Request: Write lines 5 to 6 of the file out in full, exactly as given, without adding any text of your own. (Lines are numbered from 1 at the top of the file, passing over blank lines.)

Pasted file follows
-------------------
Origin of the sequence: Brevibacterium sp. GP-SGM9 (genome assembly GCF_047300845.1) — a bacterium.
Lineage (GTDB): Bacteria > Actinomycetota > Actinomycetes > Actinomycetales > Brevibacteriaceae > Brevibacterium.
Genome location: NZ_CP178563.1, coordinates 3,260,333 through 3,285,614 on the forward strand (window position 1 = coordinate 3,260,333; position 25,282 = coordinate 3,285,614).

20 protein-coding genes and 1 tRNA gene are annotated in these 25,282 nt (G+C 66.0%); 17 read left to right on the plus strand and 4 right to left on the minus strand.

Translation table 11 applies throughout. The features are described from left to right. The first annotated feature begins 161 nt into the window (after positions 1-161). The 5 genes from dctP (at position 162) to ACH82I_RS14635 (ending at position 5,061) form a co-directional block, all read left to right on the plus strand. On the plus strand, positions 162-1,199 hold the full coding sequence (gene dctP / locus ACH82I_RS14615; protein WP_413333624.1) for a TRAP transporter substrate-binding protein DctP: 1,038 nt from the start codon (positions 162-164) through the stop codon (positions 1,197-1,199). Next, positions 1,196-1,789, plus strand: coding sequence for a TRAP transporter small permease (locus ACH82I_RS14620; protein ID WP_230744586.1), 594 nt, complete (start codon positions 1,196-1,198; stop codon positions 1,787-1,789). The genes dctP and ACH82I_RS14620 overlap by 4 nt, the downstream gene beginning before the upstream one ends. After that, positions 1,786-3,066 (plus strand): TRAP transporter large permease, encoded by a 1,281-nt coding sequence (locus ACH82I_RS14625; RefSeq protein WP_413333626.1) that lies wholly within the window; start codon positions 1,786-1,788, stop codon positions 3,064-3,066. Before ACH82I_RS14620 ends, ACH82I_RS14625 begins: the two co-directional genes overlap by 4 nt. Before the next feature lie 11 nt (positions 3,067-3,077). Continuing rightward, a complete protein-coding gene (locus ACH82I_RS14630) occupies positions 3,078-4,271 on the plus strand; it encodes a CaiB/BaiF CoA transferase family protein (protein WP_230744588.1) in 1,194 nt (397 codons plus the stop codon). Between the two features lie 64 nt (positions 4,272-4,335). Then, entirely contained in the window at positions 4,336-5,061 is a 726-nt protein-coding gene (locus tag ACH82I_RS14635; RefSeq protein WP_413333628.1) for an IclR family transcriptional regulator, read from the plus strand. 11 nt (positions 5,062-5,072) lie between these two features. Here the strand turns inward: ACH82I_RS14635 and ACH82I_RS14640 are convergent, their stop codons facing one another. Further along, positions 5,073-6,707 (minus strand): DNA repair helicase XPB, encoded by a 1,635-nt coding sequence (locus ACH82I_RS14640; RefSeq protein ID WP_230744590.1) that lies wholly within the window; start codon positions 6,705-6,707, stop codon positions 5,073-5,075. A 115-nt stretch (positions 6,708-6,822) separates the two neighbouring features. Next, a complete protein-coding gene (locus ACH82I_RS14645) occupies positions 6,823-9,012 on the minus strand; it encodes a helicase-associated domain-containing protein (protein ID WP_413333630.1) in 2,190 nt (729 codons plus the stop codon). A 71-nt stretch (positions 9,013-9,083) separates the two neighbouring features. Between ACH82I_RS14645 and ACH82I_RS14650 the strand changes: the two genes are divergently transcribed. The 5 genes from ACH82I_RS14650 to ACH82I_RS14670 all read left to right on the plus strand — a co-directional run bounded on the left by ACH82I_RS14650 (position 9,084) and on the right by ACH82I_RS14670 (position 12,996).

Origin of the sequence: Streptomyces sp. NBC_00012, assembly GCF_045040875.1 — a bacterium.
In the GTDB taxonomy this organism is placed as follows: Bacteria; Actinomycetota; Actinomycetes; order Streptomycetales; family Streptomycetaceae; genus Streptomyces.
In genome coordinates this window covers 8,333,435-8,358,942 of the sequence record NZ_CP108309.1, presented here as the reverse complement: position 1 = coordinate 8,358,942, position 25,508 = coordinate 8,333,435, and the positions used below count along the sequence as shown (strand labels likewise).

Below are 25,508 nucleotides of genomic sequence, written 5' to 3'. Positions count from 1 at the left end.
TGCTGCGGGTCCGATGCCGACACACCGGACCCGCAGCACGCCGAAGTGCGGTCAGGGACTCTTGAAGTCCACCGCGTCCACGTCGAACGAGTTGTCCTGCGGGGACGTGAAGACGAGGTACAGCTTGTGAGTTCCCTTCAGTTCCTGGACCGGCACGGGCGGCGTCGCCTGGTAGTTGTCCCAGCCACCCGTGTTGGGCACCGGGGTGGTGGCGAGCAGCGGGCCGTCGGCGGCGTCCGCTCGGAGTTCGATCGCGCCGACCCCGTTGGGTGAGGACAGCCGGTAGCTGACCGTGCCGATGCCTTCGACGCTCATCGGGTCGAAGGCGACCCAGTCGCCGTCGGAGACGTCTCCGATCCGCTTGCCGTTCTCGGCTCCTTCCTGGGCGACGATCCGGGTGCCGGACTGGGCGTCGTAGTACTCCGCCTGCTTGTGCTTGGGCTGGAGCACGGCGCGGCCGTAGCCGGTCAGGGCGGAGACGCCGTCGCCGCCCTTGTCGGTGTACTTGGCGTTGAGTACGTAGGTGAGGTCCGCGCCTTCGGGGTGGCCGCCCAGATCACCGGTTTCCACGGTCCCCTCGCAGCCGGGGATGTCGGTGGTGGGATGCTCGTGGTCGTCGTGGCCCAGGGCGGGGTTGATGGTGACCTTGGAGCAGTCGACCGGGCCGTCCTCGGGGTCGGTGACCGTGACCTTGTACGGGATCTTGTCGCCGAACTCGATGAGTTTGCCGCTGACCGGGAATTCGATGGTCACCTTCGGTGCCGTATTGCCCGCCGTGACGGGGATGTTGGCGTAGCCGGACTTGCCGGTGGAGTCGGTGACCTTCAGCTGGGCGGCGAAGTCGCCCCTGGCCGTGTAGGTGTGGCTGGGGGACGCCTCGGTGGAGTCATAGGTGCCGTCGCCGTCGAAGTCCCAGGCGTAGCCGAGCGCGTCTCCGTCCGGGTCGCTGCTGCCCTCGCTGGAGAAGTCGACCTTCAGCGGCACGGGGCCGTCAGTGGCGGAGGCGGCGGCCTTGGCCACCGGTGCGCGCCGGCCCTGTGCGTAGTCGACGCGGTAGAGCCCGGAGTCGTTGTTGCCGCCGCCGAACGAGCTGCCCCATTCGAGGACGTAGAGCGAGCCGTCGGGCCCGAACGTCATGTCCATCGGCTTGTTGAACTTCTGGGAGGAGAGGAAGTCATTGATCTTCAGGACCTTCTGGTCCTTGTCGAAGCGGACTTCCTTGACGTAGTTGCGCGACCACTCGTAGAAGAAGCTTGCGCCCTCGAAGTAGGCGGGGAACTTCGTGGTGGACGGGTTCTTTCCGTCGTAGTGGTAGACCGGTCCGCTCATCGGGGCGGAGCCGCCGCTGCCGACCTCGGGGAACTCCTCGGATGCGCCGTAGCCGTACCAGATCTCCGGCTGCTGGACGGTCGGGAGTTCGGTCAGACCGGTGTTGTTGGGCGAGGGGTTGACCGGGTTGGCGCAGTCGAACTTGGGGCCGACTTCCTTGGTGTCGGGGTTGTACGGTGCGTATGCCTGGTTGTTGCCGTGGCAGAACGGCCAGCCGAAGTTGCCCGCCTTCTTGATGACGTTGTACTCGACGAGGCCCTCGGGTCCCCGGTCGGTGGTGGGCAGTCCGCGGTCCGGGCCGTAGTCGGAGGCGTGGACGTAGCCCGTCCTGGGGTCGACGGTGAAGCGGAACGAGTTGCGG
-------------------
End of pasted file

Translation table 11 applies throughout. The features are described from left to right. The first annotated feature begins 161 nt into the window (after positions 1-161). The 5 genes from dctP (at position 162) to ACH82I_RS14635 (ending at position 5,061) form a co-directional block, all read left to right on the plus strand. On the plus strand, positions 162-1,199 hold the full coding sequence (gene dctP / locus ACH82I_RS14615; protein WP_413333624.1) for a TRAP transporter substrate-binding protein DctP: 1,038 nt from the start codon (positions 162-164) through the stop codon (positions 1,197-1,199). Next, positions 1,196-1,789, plus strand: coding sequence for a TRAP transporter small permease (locus ACH82I_RS14620; protein ID WP_230744586.1), 594 nt, complete (start codon positions 1,196-1,198; stop codon positions 1,787-1,789). The genes dctP and ACH82I_RS14620 overlap by 4 nt, the downstream gene beginning before the upstream one ends. After that, positions 1,786-3,066 (plus strand): TRAP transporter large permease, encoded by a 1,281-nt coding sequence (locus ACH82I_RS14625; RefSeq protein WP_413333626.1) that lies wholly within the window; start codon positions 1,786-1,788, stop codon positions 3,064-3,066. Before ACH82I_RS14620 ends, ACH82I_RS14625 begins: the two co-directional genes overlap by 4 nt. Before the next feature lie 11 nt (positions 3,067-3,077). Continuing rightward, a complete protein-coding gene (locus ACH82I_RS14630) occupies positions 3,078-4,271 on the plus strand; it encodes a CaiB/BaiF CoA transferase family protein (protein WP_230744588.1) in 1,194 nt (397 codons plus the stop codon). Between the two features lie 64 nt (positions 4,272-4,335). Then, entirely contained in the window at positions 4,336-5,061 is a 726-nt protein-coding gene (locus tag ACH82I_RS14635; RefSeq protein WP_413333628.1) for an IclR family transcriptional regulator, read from the plus strand. 11 nt (positions 5,062-5,072) lie between these two features. Here the strand turns inward: ACH82I_RS14635 and ACH82I_RS14640 are convergent, their stop codons facing one another. Further along, positions 5,073-6,707 (minus strand): DNA repair helicase XPB, encoded by a 1,635-nt coding sequence (locus ACH82I_RS14640; RefSeq protein ID WP_230744590.1) that lies wholly within the window; start codon positions 6,705-6,707, stop codon positions 5,073-5,075. A 115-nt stretch (positions 6,708-6,822) separates the two neighbouring features. Next, a complete protein-coding gene (locus ACH82I_RS14645) occupies positions 6,823-9,012 on the minus strand; it encodes a helicase-associated domain-containing protein (protein ID WP_413333630.1) in 2,190 nt (729 codons plus the stop codon). A 71-nt stretch (positions 9,013-9,083) separates the two neighbouring features. Between ACH82I_RS14645 and ACH82I_RS14650 the strand changes: the two genes are divergently transcribed. The 5 genes from ACH82I_RS14650 to ACH82I_RS14670 all read left to right on the plus strand — a co-directional run bounded on the left by ACH82I_RS14650 (position 9,084) and on the right by ACH82I_RS14670 (position 12,996).

Origin of the sequence: Streptomyces sp. NBC_00012, assembly GCF_045040875.1 — a bacterium.